Individuals will need to determine what they are invested in, how it will be treated under FATCA and whether the financial institution will be compliant or whether they will be potentially subject to withholding. Then they will need to evaluate whether they want to continue to participate in the investment vehicle if it’s not going to be FATCA-compliant.
Individuals also may be impacted by some lesser-known provisions of the new law. Individuals filing U.S. income tax returns will face new requirements to report foreign financial accounts and assets on a schedule attached to their Form 1040. Investments by U.S. individuals in foreign investment funds will be subject to additional reporting. U.S. individuals who create foreign trusts also will be subject to increased reporting and other rules affecting foreign trusts that have U.S. beneficiaries and allow trust property to be used or borrowed without adequate compensation.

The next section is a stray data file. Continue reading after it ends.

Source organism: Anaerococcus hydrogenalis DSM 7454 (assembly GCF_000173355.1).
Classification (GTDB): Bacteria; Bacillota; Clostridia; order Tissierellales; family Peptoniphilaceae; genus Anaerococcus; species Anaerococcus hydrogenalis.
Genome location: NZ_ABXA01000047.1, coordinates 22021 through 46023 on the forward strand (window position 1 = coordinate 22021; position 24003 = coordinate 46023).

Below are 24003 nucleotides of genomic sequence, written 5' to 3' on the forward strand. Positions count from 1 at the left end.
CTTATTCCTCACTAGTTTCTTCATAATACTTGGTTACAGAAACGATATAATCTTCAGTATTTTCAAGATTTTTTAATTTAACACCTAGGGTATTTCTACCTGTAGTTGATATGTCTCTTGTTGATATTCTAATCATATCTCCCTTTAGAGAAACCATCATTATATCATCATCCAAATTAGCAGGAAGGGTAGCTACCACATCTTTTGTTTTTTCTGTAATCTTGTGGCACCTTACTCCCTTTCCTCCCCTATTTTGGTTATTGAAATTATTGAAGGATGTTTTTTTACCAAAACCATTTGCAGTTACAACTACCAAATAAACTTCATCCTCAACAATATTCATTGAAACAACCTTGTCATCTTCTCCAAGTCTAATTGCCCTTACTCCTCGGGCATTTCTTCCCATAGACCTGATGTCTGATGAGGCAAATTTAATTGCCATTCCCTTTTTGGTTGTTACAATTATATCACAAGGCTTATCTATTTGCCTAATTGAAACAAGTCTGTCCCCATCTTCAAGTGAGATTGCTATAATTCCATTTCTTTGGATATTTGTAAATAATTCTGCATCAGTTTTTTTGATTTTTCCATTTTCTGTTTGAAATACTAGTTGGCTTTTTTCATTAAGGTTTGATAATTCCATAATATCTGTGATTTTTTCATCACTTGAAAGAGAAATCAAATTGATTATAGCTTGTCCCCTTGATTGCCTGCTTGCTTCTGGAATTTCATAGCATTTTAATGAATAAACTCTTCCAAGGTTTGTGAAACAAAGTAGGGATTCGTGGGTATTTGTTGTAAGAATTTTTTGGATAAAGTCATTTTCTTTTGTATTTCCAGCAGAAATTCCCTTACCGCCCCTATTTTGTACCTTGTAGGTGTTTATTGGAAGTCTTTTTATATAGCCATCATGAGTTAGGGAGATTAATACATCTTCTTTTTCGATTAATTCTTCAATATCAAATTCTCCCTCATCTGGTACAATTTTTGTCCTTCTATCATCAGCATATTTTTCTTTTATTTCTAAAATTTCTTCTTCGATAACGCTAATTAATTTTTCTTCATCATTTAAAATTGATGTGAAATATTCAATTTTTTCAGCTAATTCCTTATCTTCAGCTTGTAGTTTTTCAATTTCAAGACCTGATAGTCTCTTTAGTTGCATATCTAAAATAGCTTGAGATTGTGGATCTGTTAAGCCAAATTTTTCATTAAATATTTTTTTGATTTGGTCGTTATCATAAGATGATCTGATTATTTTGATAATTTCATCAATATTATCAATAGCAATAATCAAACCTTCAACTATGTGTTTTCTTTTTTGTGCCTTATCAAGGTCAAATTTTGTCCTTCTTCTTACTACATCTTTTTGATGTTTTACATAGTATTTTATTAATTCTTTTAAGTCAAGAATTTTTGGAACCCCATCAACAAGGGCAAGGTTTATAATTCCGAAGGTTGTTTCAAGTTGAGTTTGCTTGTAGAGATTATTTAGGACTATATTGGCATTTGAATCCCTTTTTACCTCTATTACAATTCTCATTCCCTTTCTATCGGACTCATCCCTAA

What are the first
changes individuals can expect to see?
Stein: The first thing we expect to happen is, starting in 2013, financial institutions – banks, brokerage firms, investment funds, mutual funds, private equity funds – will start gathering more information on existing clients as well as new clients.
That documentation is the first phase of FATCA. The next phase in 2014 will be implementation of the withholding requirement. In January 2015, we will see additional withholding with respect to gross proceeds of sale.